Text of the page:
UCF thinks it can compete with No. 14 Ohio State
ORLANDO, Fla. (AP)
Heading into the 2012 season, Central Florida coach George O'Leary knew his team would already be playing with a deficit before it even stepped on the field.
NCAA sanctions for recruiting violations within both the football and basketball programs led to the announcement of one-year postseason bans for both just days before the Knights began fall practice.
They won't find out the fate of an appeal of that ban until later this season. But bowl ban or not, O'Leary still sees an opportunity as the heavy underdog Knights prepare for Saturday's matchup at No. 14 Ohio State.
A win would give the Knights their first ever victory as a Football Bowl Subdivision member over a ranked, nonconference opponent.
''I like playing nonconference games against tradition schools like Ohio State that have a great, long history of winning (and) a great tradition as far as the program's concerned,'' O'Leary said. ''But we go into every game with an opportunity to win it.
''That's what I told our players at the beginning of the season, was that we expect to play 14 games this year. And you go into each game with an opportunity to win it. Now we have to perform to get that done.''
Before O'Leary's arrival in 2004, the Knights' only victory over a team from a Bowl Championship Series automatic qualifying conference was against Alabama in 2000.
The program turned a big corner in 2007 when it earned its second against N.C. State en route to the Conference USA championship. They followed that up in 2010 with an 11-win season, another C-USA title and by capturing their first bowl victory, over Georgia.
Still, O'Leary has frequently maintained that true sustainability will come only when the Knights can begin to earn consistent nonconference victories over BCS foes.
''It's why you play in Division I football is to play in games like this,'' O'Leary said. ''That's the challenge I'll pose to the team.''
There's no question that beating the Buckeyes will be difficult.
The Knights last played a ranked nonconference opponent in 2009, when they lost 35-3 at Texas. And the last time UCF faced an Urban Meyer coached team was 2006, when Florida pounded the visiting Knights 42-0.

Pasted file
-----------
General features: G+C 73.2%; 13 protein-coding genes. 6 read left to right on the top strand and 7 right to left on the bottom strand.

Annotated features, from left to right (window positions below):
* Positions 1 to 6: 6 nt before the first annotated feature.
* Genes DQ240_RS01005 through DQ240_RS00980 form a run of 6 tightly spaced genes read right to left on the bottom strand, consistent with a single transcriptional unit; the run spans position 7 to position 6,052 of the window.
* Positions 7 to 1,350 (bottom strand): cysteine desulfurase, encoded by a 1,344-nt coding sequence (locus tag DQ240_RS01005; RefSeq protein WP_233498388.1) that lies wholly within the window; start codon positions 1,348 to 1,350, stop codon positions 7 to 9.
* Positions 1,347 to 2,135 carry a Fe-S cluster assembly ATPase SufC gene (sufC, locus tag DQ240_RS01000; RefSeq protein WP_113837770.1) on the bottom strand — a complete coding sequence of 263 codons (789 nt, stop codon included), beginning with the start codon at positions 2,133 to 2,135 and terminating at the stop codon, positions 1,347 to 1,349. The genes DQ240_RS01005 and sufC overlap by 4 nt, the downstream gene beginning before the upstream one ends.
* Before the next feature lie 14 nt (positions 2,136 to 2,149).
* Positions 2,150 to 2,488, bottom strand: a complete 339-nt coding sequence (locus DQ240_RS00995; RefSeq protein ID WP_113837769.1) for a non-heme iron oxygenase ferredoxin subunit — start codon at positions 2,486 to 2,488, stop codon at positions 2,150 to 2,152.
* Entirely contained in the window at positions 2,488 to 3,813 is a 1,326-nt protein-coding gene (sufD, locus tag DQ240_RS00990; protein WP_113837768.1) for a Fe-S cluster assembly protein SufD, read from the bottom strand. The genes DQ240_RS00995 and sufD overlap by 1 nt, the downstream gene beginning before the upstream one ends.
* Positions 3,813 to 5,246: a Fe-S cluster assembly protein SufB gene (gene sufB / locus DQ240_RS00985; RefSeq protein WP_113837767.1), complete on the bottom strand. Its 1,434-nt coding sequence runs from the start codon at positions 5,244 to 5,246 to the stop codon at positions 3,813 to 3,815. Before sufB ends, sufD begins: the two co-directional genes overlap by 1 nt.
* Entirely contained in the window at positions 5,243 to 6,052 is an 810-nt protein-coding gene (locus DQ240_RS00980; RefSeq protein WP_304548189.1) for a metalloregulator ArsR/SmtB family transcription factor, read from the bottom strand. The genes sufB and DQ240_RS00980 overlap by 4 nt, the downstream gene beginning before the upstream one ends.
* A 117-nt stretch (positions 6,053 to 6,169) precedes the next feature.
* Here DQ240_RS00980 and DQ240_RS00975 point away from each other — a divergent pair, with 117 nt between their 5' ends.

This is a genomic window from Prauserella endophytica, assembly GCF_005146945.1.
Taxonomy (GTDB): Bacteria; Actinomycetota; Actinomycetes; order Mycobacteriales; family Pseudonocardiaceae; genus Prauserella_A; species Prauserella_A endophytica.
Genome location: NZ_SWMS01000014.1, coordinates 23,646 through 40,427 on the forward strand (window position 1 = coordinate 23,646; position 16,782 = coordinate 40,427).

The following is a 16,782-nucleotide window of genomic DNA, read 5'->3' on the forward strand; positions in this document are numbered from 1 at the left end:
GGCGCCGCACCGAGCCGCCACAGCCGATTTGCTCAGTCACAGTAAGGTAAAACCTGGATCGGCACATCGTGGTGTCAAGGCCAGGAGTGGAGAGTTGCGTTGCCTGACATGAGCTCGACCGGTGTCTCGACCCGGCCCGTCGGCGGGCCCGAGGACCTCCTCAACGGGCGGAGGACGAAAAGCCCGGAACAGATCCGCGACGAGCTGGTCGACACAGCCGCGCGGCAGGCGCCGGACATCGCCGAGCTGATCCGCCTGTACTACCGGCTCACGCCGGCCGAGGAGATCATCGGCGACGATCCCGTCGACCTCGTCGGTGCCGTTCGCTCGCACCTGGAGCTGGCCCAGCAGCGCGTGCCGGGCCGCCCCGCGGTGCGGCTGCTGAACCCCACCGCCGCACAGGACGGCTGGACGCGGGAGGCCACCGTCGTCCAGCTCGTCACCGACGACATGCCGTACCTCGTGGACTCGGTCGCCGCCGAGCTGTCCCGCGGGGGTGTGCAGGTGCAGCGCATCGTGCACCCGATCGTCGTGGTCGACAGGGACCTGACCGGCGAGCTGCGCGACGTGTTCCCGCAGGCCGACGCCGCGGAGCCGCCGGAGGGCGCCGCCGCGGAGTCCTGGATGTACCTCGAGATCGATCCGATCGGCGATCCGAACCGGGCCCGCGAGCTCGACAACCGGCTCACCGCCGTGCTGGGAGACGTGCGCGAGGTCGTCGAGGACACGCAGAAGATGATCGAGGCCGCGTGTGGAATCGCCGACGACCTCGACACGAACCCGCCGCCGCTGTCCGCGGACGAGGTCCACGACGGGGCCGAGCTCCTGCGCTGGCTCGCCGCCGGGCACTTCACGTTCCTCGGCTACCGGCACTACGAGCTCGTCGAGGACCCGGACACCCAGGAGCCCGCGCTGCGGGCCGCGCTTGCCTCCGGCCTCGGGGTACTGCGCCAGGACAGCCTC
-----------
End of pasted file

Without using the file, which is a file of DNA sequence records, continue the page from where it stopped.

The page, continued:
Meyer has a new team this time around, but one that has been just as dominant against nonconference visitors.
In total, the Buckeyes have won 58 consecutive regular-season nonconference home games against teams not ranked in the Top 25. Coincidentally, the last loss was to a Florida school: a 34-17 defeat to a Bobby Bowden Florida State team in 1982.
But what will make it harder for the Knights to follow suit is O'Leary's announcement Tuesday that starting running back Latavius Murray will likely be out Saturday after bruising a shoulder in the Knights' season-opening win at Akron.
Murray rushed 14 times for 109 yards and a touchdown before the injury. He was relieved by Miami transfer and redshirt sophomore Storm Johnson, who ran for just 36 yards, but had a pair of scores.
Murray didn't practice at all Tuesday and O'Leary said that Johnson would likely start in Murray's place against the Buckeyes with senior Brynn Harvey also getting action.
Whoever is in the backfield, if the Knights are going to have any success against a bigger and quick Buckeyes' defense, it will depend on how well sophomore quarterback Blake Bortles plays in his second career start. Bortles is coming off a three-touchdown performance against Akron.
With or without one of their top offensive threats, UCF's players are mostly playing down the potential significance of the matchup. Even as early odds makers out of Las Vegas list the Knights as a 17.5-point underdog.
''We can't control what people outside of the program think about the game or think about what could happen,'' Bortles said. ''All we can do is control what we do. We're going to go out there and try and execute what we do and come out with a W. We could care less what the line or the spread is.''
Still, recruiting over the past three years has increased significantly, and unlike in previous seasons, UCF has more than one or two players capable of making game-changing plays.
''I think players win big games,'' O'Leary said. ''I think coaches try to get them in the right spots. But players have to make plays in big games. That's what it's all about. ... Our big players are going to have to play great and our players that are average are going to have to be good.''
It's all adding up to an understated, but definite confidence among players in the Knights' locker room.
''A win is a win,'' offensive lineman Theo Goins said. ''You definitely go out to win, you don't want to lose. All of that stuff that's around it - Top 25, the school that you're playing - that's just hype. You strap on your pads, you put on your pants and you go play football.''
Follow Kyle Hightower on Twitter at http://www.twitter.com/khightower .